Psychology for Ministry: Embodying Community with Mark McMinn

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Today, we’re launching our psychology for ministry series in partnership with Blueprint 1543. We start with a conversation with a psychologist who has spent nearly four decades building bridges between science and the church. Mark McMinn, recently retired from George Fox University, has worked assessing ministry practices and spiritual formation. He reviewed psychological work on virtue for the church. His conversation with Sarey Martin Concepcion has been edited for length and readability.

Sarey: What have you seen change over the years in terms of integration between Christian faith and psychology?

Mark: When I started, I remember we were filling up chalkboards with fancy diagrams for how all of theology and psychology fit together. But our model-building madness wasn’t very relevant to how people lived. The last couple decades, our conversations became more focused on topics like forgiveness or grace, or gratitude. Our questions around faith and psychology became much more focused and, I think, relevant.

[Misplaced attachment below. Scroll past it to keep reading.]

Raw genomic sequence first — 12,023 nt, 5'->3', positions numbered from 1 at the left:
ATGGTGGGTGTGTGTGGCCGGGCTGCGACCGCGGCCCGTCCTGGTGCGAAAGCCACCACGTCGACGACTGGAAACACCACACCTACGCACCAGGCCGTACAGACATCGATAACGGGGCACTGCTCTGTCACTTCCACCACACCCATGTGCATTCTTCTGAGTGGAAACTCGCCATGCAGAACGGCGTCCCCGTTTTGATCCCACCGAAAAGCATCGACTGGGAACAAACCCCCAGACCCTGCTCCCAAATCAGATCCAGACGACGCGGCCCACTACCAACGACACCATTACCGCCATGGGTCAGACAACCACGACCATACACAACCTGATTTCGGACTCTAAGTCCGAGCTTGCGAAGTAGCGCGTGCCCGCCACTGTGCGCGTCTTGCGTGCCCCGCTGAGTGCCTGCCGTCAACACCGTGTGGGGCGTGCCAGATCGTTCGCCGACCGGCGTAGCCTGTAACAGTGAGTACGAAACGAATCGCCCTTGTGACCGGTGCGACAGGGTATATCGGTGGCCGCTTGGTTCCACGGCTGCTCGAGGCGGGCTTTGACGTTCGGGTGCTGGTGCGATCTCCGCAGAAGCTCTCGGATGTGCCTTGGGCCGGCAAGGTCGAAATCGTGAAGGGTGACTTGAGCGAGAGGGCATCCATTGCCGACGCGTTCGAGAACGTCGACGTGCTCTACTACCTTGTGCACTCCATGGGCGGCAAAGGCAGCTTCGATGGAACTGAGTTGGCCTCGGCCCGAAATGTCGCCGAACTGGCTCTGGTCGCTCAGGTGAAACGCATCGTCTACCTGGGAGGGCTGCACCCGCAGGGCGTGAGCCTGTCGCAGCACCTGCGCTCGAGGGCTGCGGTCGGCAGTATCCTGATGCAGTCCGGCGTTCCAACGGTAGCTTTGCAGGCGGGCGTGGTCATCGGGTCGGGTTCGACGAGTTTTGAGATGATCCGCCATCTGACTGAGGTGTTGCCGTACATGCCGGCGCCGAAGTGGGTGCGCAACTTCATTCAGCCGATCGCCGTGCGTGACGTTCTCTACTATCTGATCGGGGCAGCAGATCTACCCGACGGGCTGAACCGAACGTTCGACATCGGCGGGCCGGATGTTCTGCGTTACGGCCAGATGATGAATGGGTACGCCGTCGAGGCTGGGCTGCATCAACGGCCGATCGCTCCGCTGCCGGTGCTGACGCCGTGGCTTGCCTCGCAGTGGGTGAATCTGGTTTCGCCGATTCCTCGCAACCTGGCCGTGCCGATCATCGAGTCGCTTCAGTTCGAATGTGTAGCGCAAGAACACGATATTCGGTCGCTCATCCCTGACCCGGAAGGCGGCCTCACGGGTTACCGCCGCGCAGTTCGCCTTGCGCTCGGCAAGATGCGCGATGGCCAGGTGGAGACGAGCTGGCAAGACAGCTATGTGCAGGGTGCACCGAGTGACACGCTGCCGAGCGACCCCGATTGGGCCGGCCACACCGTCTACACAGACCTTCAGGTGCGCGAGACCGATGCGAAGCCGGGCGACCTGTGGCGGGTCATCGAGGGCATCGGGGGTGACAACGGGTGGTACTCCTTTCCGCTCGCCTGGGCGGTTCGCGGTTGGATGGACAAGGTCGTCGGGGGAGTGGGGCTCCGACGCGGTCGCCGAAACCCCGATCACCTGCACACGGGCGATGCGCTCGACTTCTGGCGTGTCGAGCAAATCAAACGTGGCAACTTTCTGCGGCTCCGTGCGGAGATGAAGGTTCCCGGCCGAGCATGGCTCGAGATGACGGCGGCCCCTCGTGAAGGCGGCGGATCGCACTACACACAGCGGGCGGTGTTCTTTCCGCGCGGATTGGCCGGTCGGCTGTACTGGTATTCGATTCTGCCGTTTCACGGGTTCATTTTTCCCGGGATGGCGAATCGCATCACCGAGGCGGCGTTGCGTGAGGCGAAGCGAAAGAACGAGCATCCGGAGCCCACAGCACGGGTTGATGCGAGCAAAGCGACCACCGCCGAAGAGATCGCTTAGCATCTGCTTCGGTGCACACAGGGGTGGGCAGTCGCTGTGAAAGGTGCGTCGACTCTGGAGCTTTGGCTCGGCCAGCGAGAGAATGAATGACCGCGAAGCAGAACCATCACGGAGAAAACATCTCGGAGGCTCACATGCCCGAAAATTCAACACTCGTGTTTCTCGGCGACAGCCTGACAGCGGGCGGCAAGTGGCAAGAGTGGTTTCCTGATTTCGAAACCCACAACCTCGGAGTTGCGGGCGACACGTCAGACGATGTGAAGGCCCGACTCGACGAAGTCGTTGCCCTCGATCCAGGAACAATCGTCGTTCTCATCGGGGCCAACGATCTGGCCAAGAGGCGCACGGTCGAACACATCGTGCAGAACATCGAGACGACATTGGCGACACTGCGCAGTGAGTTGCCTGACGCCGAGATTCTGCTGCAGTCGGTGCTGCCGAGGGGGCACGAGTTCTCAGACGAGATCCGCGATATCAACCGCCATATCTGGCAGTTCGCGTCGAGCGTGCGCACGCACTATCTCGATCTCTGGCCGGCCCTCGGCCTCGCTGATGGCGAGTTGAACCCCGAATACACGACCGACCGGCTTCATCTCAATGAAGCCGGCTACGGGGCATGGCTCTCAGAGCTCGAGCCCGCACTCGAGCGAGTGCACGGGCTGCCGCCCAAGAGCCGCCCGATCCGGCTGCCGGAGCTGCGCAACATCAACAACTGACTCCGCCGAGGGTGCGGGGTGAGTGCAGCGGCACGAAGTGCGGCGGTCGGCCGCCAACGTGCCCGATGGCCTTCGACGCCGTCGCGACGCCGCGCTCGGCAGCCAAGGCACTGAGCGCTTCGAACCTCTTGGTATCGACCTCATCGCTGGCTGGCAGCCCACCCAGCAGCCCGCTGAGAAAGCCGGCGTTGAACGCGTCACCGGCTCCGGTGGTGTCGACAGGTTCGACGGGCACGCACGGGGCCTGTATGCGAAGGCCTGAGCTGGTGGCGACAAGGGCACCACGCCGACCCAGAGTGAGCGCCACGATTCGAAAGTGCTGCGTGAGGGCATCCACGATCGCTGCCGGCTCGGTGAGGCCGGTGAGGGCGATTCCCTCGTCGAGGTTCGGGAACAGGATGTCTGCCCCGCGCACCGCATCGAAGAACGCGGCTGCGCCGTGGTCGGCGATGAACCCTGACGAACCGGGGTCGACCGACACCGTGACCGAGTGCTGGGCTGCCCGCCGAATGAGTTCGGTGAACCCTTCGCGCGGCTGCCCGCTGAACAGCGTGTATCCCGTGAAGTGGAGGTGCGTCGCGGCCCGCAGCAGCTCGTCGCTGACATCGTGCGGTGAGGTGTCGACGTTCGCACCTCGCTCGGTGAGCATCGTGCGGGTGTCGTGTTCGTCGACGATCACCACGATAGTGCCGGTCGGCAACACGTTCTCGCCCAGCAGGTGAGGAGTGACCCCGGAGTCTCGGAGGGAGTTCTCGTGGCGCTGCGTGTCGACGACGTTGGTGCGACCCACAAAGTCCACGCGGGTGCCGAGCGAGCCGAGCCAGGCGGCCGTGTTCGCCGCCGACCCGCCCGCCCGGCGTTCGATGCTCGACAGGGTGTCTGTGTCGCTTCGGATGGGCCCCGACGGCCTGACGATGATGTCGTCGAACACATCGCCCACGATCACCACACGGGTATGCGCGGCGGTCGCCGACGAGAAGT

My daughter, Megan Neff, and I wrote a book in 2020 called Embodying Integration. She’s a seminary graduate who got a doctorate in psychology. She took her first integration class in her program and felt like it wasn’t relevant to her generation. So, we took a walk every week and started talking about these things, and ultimately it became this book.

I think the next shift is toward integration, not so much as a topic, but as a person. Are we forming persons who embody integration? I think that’s going to be the next exciting trend in the field.